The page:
Today’s publication in the Guardian, the New York Times and Der Spiegel of leaked US military documents – over 90,000 reports – relating to Afghanistan have raised anger in the US government who have accused Wikileaks of putting the lives of US army personnel at risk.
The leaked documents reveal details of numerous incidents of Afghan civilians being killed that went unreported at the time including killings by UK forces.
The news that US/UK governments have been lying to us about the true extent of civilian deaths in Afghanistan will not come as much of a surprise to many.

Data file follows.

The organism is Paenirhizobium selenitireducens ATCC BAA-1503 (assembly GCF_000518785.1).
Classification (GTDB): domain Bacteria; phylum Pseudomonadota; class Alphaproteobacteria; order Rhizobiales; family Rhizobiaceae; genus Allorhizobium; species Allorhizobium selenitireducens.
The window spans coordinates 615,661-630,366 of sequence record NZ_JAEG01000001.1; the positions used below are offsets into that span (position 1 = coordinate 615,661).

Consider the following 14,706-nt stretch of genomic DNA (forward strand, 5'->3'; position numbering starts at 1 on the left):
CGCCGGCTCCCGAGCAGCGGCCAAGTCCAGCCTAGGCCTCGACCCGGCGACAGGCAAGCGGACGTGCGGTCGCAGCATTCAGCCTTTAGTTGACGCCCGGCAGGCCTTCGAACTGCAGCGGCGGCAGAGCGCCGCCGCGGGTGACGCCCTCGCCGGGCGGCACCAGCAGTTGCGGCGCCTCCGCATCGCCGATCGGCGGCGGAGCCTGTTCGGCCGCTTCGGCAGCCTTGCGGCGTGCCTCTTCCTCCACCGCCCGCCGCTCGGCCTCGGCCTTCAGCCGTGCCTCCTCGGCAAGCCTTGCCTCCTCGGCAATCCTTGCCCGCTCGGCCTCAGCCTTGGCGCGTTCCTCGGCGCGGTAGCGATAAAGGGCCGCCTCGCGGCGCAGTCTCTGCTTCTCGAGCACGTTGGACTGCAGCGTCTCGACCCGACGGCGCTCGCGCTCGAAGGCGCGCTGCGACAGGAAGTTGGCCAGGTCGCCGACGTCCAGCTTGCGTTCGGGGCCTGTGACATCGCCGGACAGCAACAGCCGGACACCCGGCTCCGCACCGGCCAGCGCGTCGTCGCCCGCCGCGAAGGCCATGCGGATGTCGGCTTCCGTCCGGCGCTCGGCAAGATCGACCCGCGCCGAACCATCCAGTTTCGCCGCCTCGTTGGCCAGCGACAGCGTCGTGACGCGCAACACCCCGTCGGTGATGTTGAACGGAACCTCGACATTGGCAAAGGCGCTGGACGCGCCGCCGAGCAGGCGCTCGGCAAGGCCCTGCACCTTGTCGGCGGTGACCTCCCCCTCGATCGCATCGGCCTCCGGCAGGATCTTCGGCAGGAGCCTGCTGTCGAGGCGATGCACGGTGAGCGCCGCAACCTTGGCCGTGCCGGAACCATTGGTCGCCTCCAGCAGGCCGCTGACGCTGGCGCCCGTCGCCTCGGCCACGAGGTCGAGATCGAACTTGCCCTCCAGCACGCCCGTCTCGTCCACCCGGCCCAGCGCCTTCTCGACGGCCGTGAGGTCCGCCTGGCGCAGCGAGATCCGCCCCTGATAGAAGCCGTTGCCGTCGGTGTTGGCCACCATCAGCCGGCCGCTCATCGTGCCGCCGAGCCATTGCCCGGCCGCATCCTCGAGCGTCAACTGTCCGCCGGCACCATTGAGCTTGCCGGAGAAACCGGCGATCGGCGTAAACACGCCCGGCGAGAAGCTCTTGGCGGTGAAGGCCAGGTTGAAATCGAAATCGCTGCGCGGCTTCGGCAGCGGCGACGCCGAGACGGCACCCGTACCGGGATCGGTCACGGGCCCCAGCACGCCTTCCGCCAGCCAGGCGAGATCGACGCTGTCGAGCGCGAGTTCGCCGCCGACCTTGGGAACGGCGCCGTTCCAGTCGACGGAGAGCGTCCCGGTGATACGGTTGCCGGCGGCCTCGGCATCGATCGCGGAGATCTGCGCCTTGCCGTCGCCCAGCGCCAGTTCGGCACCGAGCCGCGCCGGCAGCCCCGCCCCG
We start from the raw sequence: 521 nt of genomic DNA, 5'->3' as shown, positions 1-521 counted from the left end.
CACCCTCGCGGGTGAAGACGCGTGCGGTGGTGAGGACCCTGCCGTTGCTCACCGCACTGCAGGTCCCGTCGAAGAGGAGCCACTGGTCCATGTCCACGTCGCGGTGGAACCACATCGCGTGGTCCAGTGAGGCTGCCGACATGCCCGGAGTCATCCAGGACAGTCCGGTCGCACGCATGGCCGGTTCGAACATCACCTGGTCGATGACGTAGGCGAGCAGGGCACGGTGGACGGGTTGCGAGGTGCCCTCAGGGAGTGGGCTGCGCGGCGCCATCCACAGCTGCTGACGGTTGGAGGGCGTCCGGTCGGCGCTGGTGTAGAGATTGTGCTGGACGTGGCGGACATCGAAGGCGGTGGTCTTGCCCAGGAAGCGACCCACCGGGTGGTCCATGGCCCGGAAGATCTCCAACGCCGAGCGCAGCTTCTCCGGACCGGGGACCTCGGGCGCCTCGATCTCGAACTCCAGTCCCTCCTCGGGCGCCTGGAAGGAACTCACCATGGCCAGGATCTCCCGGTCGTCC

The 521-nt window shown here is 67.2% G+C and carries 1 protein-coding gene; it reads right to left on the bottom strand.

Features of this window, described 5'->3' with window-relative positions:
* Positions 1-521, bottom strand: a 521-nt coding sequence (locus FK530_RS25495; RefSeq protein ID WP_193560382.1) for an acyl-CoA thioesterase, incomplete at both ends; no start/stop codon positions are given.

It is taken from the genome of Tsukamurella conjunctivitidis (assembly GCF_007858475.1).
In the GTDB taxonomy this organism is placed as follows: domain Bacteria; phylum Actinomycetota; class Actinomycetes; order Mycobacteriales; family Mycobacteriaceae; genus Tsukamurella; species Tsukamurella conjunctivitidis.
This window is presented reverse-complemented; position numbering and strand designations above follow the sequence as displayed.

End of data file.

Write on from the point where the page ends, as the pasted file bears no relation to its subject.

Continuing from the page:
Just look at the official reaction to the news last Friday that as many as 45 Afghan civilians were killed by a US helicopter attack in Regey village in Helmand province:
“Nato’s initial investigation found no evidence, but a BBC journalist visiting Regey village spoke to several people who said they had seen the incident.”
So, NATO’s ‘initial investigation’ found no evidence of the massacre, despite their being numerous eyewitnesses to the killings who have now been interviewed by multiple news organisations.
The Wikileaks episode underlines the important shift in recent years in the balance of power in the age of the internet regarding information dissemination away from governments.
Update: The Daily Telegraph website has a very useful list of the Top Ten Greatest Scoops to date by Wikileaks.